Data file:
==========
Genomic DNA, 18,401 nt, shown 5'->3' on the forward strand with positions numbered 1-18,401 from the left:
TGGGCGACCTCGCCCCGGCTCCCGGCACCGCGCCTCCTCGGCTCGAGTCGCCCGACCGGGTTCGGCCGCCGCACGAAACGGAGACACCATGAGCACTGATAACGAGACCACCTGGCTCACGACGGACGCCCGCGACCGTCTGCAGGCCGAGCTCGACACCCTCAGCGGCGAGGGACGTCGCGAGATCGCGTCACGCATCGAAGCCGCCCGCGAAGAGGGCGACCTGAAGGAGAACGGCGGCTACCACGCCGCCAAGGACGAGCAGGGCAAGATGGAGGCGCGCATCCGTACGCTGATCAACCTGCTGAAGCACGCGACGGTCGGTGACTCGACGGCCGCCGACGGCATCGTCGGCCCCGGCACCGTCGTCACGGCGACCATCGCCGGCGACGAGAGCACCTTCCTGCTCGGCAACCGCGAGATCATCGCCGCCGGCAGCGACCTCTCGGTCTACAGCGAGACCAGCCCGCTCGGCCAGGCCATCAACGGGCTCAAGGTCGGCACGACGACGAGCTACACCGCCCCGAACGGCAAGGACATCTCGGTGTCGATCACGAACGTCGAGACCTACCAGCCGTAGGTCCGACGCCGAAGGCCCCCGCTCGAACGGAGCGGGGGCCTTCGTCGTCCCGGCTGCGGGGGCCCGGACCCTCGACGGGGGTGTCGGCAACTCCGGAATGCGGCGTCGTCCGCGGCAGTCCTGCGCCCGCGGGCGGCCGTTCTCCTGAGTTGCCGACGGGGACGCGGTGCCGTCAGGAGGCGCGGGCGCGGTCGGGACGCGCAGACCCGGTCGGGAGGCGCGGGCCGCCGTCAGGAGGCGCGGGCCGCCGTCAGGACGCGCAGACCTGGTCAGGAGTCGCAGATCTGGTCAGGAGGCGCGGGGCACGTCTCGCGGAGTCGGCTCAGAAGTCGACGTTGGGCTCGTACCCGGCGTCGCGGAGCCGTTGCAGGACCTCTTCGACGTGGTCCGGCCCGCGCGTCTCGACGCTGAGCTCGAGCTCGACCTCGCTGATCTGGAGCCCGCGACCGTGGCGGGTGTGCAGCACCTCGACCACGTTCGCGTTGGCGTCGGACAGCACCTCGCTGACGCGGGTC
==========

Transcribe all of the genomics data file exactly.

Genomic DNA, 18,401 nt, shown 5'->3' on the forward strand with positions numbered 1-18,401 from the left:
TGGGCGACCTCGCCCCGGCTCCCGGCACCGCGCCTCCTCGGCTCGAGTCGCCCGACCGGGTTCGGCCGCCGCACGAAACGGAGACACCATGAGCACTGATAACGAGACCACCTGGCTCACGACGGACGCCCGCGACCGTCTGCAGGCCGAGCTCGACACCCTCAGCGGCGAGGGACGTCGCGAGATCGCGTCACGCATCGAAGCCGCCCGCGAAGAGGGCGACCTGAAGGAGAACGGCGGCTACCACGCCGCCAAGGACGAGCAGGGCAAGATGGAGGCGCGCATCCGTACGCTGATCAACCTGCTGAAGCACGCGACGGTCGGTGACTCGACGGCCGCCGACGGCATCGTCGGCCCCGGCACCGTCGTCACGGCGACCATCGCCGGCGACGAGAGCACCTTCCTGCTCGGCAACCGCGAGATCATCGCCGCCGGCAGCGACCTCTCGGTCTACAGCGAGACCAGCCCGCTCGGCCAGGCCATCAACGGGCTCAAGGTCGGCACGACGACGAGCTACACCGCCCCGAACGGCAAGGACATCTCGGTGTCGATCACGAACGTCGAGACCTACCAGCCGTAGGTCCGACGCCGAAGGCCCCCGCTCGAACGGAGCGGGGGCCTTCGTCGTCCCGGCTGCGGGGGCCCGGACCCTCGACGGGGGTGTCGGCAACTCCGGAATGCGGCGTCGTCCGCGGCAGTCCTGCGCCCGCGGGCGGCCGTTCTCCTGAGTTGCCGACGGGGACGCGGTGCCGTCAGGAGGCGCGGGCGCGGTCGGGACGCGCAGACCCGGTCGGGAGGCGCGGGCCGCCGTCAGGAGGCGCGGGCCGCCGTCAGGACGCGCAGACCTGGTCAGGAGTCGCAGATCTGGTCAGGAGGCGCGGGGCACGTCTCGCGGAGTCGGCTCAGAAGTCGACGTTGGGCTCGTACCCGGCGTCGCGGAGCCGTTGCAGGACCTCTTCGACGTGGTCCGGCCCGCGCGTCTCGACGCTGAGCTCGAGCTCGACCTCGCTGATCTGGAGCCCGCGACCGTGGCGGGTGTGCAGCACCTCGACCACGTTCGCGTTGGCGTCGGACAGCACCTCGCTGACGCGGGTC